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The New York Times is beginning its advocacy to not have presidential debates—a staple in every presidential campaign since the Gerald Ford and Jimmy Carter debates in 1976. They have culled from an extensive archive of presidential debates to bolster their claims that debates are unnecessary. This push against open discourse between presidential candidates is being spearheaded by left-leaning personalities like Joe Lockhart and never-Trumpers such as Bill Kristol.
Elizabeth Drew wrote a recent New York Times piece that suggested the Trump-Biden debates should be scrapped altogether, qualifying her statement by saying her piece "isn't written out of any concern that Donald Trump will prevail over Joe Biden in the debates; Mr. Biden has done just fine in a long string of such contests," adding that "the point is that 'winning' a debate, however assessed, should be irrelevant, as are the debates themselves."
Drew added that people who plan to vote should "pay attention to and choose among the presidential candidates is to follow the long campaign that so many complain about" instead of relying on the debates. It appears that it did not occur to Drew that many Americans do not have hours throughout the election season to keep up with what is going on in the political world.
She went through a few examples of how presidential debates have gone wrong in the past, including a 1980 example when Ronald Reagan simply responded with "there you go again" after incumbent Jimmy Carter pressed Reagan on Medicare, saying that the comment "brought down the house and that was that."
She concluded by calling President Donald Trump's presidency possibly the "most disastrous ... in history," noting that the "party conventions, also vestigial organs of a political system that no longer exists, are close to being done away with," and that "there's no reason not to throw the presidential debates on the trash heap of useless (at best) rituals that are no help in our making such a fateful decision."
Drew is not the only one who wants to prevent the populous from hearing the debates. Political Analyst Joe Lockhart appeared on CNN to discourage presidential Joe Biden from debating Trump, saying: "Whatever you do, don't debate Trump."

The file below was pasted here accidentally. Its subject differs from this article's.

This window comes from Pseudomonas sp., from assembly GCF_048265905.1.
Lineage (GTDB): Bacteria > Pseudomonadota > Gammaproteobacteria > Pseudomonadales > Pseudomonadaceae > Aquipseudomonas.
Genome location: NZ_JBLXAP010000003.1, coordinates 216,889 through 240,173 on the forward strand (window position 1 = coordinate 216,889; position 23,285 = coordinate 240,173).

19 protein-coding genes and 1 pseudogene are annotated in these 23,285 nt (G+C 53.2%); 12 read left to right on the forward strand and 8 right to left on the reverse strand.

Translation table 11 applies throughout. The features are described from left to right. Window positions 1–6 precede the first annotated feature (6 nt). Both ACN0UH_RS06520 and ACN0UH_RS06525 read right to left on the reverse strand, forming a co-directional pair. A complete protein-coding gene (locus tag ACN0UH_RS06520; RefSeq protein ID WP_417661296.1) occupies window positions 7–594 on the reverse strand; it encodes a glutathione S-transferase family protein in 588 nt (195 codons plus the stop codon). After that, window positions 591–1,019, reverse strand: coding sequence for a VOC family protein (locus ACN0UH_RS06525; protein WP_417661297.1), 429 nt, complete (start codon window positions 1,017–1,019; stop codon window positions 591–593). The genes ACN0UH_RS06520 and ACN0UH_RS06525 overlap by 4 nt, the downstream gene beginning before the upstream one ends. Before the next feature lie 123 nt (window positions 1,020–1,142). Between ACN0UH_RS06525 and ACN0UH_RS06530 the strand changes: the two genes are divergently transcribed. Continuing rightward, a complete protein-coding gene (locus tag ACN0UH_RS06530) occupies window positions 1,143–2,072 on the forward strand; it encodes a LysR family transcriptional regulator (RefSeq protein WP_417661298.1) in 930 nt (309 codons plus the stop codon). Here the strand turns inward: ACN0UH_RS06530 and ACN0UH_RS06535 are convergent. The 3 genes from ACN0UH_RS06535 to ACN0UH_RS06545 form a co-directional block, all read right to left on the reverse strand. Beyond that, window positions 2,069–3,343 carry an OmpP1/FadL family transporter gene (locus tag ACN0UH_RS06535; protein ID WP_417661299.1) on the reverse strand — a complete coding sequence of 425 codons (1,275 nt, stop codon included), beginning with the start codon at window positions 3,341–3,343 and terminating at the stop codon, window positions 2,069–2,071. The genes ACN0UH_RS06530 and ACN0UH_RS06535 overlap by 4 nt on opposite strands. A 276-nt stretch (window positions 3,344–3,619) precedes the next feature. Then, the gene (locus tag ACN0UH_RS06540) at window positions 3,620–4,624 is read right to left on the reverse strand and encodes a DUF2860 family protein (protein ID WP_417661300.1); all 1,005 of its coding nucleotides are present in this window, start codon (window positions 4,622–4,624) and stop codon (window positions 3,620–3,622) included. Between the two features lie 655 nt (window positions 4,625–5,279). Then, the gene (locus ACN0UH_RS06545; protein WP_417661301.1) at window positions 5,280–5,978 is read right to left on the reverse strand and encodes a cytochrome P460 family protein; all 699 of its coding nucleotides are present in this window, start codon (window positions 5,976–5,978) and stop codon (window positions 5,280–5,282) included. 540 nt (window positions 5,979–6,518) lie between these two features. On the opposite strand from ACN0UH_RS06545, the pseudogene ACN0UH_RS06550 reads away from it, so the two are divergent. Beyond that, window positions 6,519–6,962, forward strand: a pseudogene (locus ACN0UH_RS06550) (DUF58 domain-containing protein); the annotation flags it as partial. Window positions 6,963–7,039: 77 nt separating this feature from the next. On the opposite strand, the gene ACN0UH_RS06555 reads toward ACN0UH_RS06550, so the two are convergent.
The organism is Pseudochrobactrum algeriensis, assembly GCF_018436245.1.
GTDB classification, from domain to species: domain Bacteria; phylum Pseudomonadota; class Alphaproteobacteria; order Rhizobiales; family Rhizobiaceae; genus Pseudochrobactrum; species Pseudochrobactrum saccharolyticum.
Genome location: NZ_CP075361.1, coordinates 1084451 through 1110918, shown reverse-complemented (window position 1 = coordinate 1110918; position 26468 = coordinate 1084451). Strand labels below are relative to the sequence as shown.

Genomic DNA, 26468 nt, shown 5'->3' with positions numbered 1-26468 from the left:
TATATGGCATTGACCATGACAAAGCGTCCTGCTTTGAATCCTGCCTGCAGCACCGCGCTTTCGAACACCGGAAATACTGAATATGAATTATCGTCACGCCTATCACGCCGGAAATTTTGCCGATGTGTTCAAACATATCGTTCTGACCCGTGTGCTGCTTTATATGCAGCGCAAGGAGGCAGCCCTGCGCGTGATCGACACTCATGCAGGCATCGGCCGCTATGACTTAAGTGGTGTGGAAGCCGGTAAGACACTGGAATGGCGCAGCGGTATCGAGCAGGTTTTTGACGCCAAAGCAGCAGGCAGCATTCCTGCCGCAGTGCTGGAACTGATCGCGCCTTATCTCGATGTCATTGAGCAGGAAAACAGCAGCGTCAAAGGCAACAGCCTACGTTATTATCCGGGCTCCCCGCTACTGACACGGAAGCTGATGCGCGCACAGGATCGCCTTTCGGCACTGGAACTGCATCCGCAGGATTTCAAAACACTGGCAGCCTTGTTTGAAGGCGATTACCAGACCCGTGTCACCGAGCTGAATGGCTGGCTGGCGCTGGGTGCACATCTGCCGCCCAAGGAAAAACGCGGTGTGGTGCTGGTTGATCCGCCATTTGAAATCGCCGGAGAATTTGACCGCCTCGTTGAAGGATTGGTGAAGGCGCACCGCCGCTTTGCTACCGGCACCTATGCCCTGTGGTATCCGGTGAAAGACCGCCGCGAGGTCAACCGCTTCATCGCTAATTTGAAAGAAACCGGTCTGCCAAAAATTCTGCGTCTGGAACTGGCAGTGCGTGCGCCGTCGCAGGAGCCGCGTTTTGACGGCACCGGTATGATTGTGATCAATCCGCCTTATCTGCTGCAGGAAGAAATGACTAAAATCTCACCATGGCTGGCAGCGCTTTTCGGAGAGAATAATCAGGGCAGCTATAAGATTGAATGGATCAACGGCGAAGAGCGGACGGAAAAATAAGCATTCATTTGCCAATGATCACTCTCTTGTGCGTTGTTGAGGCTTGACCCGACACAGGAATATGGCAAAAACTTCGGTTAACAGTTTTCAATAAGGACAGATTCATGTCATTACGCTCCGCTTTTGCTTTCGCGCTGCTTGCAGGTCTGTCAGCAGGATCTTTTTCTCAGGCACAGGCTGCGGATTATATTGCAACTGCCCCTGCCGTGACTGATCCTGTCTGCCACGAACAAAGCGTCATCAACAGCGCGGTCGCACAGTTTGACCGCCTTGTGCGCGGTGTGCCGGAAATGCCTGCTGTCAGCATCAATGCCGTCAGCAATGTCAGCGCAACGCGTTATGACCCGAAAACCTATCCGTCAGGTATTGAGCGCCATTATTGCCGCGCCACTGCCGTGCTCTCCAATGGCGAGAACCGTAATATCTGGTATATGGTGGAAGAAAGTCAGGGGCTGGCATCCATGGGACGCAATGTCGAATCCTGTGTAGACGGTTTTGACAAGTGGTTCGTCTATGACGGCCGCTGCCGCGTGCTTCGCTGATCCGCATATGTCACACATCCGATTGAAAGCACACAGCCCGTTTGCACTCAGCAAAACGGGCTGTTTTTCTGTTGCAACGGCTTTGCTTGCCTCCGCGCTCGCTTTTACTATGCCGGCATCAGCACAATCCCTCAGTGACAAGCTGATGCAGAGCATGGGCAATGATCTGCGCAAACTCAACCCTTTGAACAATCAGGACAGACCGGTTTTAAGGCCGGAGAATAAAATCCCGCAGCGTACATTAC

Lockhart said: "We saw in the debates in 2016 Hillary Clinton showed a mastery of the issues, every point she made was more honest and bested Trump. ... But Trump came out of the debates doing better I think because he just kept repeating the same old lies: 'we're going to build a wall and Mexico is going to pay for it,' 'we're going to keep all those Mexican rapists out of the country,' and 'we're going to make great trade deals' — none of these things have come to pass."
Lockhart added that "giving him [Trump] that national forum to continue to spout—get him to 21,000 or 22,000 lies—I think just isn't worth it for the Democrats or for Biden." This sentiment is reminiscent of Twitter and other social media platforms making an effort to stifle conservative voices and pro-Trump information from getting out there.
It appears that even universities are stepping behind the idea of getting rid of the debates, as political reporter Alex Miller tweeted in late July: "Notre Dame says it's withdrawing as a host or the first 2020 presidential debate. The University of Michigan was also supposed to host a debate and withdrew back in June. It will now be in Miami at the Arsht Center. No word on Belmont University or University of Utah (VP)."
Never-Trumper Bill Kristol came out in support of Notre Dame backing out, tweeting: "Good. No need to go to any trouble to replace this debate. Indeed, I gather Biden’s already all booked up with zoom calls in those weeks. Also, the Jewish holidays. And the new Perry Mason series. Too bad!"
Newsweek reported that former Hillary Clinton senior adviser Zac Petkanas agreed that Biden should back out of the debates, noting that "Biden shouldn't feel obligated to throw Trump a lifeline by granting him any debates at all. This is not a normal presidential election and Trump is not a legitimate candidate."
It's odd to suggest that the sitting president of the US is not a legitimate candidate for the presidency.
Though it is still uncertain whether the presidential debates will happen, the populous has not been given the opportunity to speak their mind about the debates and whether the country should go through with them.